The New Jerusalem Bible
GENERAL EDITOR’S FOREWORD
Since its publications in 1966, the Jerusalem Bible has become widely used for liturgical purposes, for study and for private reading. Credit both for the idea of the translation of the French Bible de Jérusalem and for the great labours involved in its execution belongs to Alexander Jones; it is sad that he did not live to see the full impact of his work. Both as an intelligible modern translation and as a well laid-out and easily manageable book, the Jerusalem Bible set a new standard for versions of the Bible.
However, in 1973 a new edition of the Bible Jérusalem was published, which incorporated progress in scholarship over the two decades since the preparation of its first edition. The introductions and notes were often widely changed to take account of linguistic, archological and theological advances, and the text itself in some instances reflected new understanding of the originals.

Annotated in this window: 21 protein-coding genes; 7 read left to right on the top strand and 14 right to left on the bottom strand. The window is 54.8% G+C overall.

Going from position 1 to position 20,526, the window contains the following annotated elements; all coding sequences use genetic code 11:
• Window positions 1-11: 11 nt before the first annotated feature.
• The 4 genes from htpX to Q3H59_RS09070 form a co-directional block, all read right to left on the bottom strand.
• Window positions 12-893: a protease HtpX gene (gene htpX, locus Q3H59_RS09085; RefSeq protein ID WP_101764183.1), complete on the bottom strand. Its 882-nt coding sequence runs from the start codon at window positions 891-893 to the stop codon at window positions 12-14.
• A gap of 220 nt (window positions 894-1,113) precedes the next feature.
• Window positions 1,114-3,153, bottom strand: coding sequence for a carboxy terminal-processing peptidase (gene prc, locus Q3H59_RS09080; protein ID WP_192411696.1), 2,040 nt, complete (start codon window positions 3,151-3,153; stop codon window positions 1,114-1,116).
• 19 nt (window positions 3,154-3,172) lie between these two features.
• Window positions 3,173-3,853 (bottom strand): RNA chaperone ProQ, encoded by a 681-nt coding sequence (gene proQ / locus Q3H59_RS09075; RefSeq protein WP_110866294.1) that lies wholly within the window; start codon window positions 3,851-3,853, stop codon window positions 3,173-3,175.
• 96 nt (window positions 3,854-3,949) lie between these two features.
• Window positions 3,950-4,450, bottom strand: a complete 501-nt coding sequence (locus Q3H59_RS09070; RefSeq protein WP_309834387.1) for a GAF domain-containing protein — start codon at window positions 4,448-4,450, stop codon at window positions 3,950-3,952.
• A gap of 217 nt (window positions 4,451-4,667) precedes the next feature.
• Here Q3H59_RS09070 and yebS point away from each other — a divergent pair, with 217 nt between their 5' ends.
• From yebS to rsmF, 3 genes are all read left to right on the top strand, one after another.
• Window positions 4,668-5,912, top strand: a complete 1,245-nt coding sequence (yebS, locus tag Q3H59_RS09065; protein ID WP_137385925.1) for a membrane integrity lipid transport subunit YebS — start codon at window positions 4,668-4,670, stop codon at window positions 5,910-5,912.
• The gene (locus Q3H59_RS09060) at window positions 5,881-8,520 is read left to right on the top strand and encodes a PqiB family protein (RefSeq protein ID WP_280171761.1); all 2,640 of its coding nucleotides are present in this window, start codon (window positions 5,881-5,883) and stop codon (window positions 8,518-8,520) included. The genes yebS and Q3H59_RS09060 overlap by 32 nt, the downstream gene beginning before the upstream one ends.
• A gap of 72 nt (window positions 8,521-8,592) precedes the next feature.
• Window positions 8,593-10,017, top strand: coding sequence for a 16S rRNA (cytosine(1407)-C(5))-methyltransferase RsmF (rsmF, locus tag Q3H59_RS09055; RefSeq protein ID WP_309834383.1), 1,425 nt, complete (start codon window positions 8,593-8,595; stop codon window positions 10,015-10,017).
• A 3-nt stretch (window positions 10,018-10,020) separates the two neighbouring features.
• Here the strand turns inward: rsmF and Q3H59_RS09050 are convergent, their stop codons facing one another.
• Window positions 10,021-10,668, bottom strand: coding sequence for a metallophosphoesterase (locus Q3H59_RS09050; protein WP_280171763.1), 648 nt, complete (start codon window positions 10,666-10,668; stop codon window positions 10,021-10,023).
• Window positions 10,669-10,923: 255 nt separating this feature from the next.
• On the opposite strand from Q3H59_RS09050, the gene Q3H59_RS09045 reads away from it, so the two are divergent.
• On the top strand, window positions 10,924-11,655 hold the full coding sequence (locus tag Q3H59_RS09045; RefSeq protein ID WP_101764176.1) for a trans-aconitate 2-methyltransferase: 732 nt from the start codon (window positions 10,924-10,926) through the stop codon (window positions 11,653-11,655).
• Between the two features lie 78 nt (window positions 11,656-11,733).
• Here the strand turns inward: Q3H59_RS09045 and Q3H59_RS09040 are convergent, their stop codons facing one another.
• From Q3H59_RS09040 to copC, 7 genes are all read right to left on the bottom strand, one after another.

This 1973 revision was important enough to warrant a completely new edition of th English-language Jerusalem Bible. In this new edition, the introduction and notes are drawn from the revision, with some additional changes especially in the introduction and notes to the New Testament to take into account further recents advances in scholarship.
The biblical text of the first edition was occasionally criticised for following the french translation more closely than the originals. In this edition, the translation has been made directly from the Hebrew, Greek or Aramaic. Only where the text admits of more than one interpretation has the option chosen by the Bible Jérusalem been followed, unless permission to adopt another view as granted by the editors of that work.
The character of the Jerusalem Bible as primarily a study Bible has been kept constantly in mind, and for that reason accuracy of translation has been a prime consideration. Paraphrase has been avoided more rigorously than in the first edition; care has been taken that in parallel passages (for example in the first three gospel) the similarities and differences should be mirrored exactly in the translation.
Key terms in the originals, especially those theological key concepts on which there is a major theological note, have been rendered throughout (with very few exceptions) by the same English word. At the same time, the widespread liturgical use of this version has been taken into account; while it is hoped that the translation is fresh and lively, care has been taken to reproduce the dignity of the originals by a certain measured phrasing and avoidance of colloquial.
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